By Mark Benvenuto
Recently we took a close look at the rather hefty series that is the Morgan silver dollars, because these big coins always seem to be in the limelight when it comes to the sale of high-end pieces, and always seem to have a place in collectors’ hearts. But right along with them, perhaps eclipsed a bit in that limelight by the scope of the Morgans, are the Peace dollars. This series is relatively short in comparison, being issued for only 10 years, not all in a row. But the Peace dollars combine some truly beautiful artistry, the work of Mr. Anthony de Francisci, with years of large enough production that we ought to be able to find some bargains for those of us who don’t like to spend too many of our own dollars when buying just one of these.
As we always do when hunting for bargains, we can go through the entire series looking at both official mintages and the prices in major references, and rule out the rarities. For the Peace dollars, that kicks the 1928 out the door right away. The 1922 high relief variety, as well as the 1922 with “ear ring” also get the boot. We’ll see later about one other date that might join them, but also may not.
We also need some upper limit as far as what we want to spend when it comes to ferreting out inexpensive Peace dollars. For that, we might disappoint some of our collector friends and choose not one, but two. We’re going to pick both $60 and $125. Before anyone gets up in arms about us pulling this punch, it is worth pointing out that the most common of the Peace dollars cost about $60 at the MS-64 grade, but about $125 at the MS-65. Some of us are fine with an MS-64 coin, in just about any series. They are never going to be called ugly. But some of us hear that siren song of the MS-65, and are willing to pay for it. So, we have two prices to watch.
Armed then with a dual price ceiling, we come right away to a quartet of Peace dollars issued from the main Mint in Philadelphia: the 1922, the 1923, the 1924 and the 1925. The 1922 has the highest mintage in the series at just over 51.7 million. On the low end of our quartet, the 1925 has a total of 10,198,000 to its official tally, which is lower than the output of the 1922-D, the 1922-S and the 1923-S. But apparently, the “D” and “S” mintmarks add some value to these three, or at least the lack of one for coins from the City of Brotherly Love means their prices will be somewhat lower.
These four Peace dollars from Philly are those that cost $60 in MS-64, or no more than $125 in MS-65 grade. They become our baseline really, something against which we can compare all the others.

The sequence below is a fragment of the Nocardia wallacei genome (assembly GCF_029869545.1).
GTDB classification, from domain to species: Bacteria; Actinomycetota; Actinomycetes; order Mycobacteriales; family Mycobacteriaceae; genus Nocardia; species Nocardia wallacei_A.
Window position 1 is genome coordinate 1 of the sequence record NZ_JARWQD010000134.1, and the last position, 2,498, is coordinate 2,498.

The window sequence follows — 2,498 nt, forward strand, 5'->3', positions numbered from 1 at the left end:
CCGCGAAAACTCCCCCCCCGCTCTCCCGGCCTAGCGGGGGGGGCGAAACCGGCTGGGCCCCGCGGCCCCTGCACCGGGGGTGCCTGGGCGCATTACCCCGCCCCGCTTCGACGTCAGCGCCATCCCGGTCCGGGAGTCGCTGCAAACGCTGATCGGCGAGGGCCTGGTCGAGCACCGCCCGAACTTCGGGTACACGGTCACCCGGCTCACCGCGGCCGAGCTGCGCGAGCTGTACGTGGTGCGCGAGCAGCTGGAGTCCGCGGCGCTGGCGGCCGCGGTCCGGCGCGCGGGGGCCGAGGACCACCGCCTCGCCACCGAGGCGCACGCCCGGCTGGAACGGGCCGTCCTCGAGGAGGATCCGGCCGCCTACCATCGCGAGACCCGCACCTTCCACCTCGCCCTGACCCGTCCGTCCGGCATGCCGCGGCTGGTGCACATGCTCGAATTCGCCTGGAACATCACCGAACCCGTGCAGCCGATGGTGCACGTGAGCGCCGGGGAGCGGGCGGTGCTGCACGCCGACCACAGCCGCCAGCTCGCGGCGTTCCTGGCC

Since a collection of four is a rather small one, the next step is to look at all the dates and mintmarks that are not small enough to qualify as scarce or rare. And wonderfully for us, that includes almost the entire series, less those key dates we just mentioned, and some scarce varieties.
Getting our hands on all the other dates is not a problem, but is not going to land us MS-65 specimens for the price range we want. And the presence of a “D” or an “S” mintmark will generally mean we dip in grade a bit, again to stay in what we can call our financial comfort zone. For example, the 1927 has a total just less than one-half that of the 1935-S. Yet right now we might be able to land a 1927 for roughly $100 in MS-60. That’s pretty squarely in the middle of our two price points. And that 1935-S? Well, yes, we can land that one for about the same price as well – but as an AU-50 specimen.
This quick comparison of prices and grades cuts to the heart of the matter when it comes to building a good collection of Peace dollars, and of doing it at some bargain level. We can definitely do it, but we will have to be flexible when it comes to grades. A quintet of mintmarked pieces will have to be at the AU grade, the 1924-S, the 1927-D and -S, the 1928-S and the 1935-S, at least if we want to stay near $100 per coin. The others we can land in a lower MS grade for about the same price.
We have gotten this far, tramped through the entire Peace dollar series, found that there is some low-hanging fruit here for the picking, and yet have conspicuously left out the one dollar that we can argue has gotten the most press over the course of time, the 1921. The 1921 seems to exist on its own plane. It is not particularly rare, with an official total of 1,006,473 coins. Yet that high relief seems to keep it in a class all by itself. If we want to add one of these to any collection, and do it at a grade like MS-65, we’ll have to part with a couple thousand very modern dollars. If we want it in MS-66, the price jumps to about $6,000. Hardly the stuff a bargain-hunter will even think about. Yet these coins must have circulated, since many of them can be found with some wear on them. We can conceivably grab one for ourselves for that $125 price tag, assuming we are willing to drop to something like a VF-20 specimen. There we have it: a key coin that is doable, just not in the best of shape.
The Peace dollars do have a lot to offer the bargain collector. There are even some excellent Mint State pieces to be had at decent prices. Here’s to building some collections, and to bringing this attractive-looking series fully into the limelight.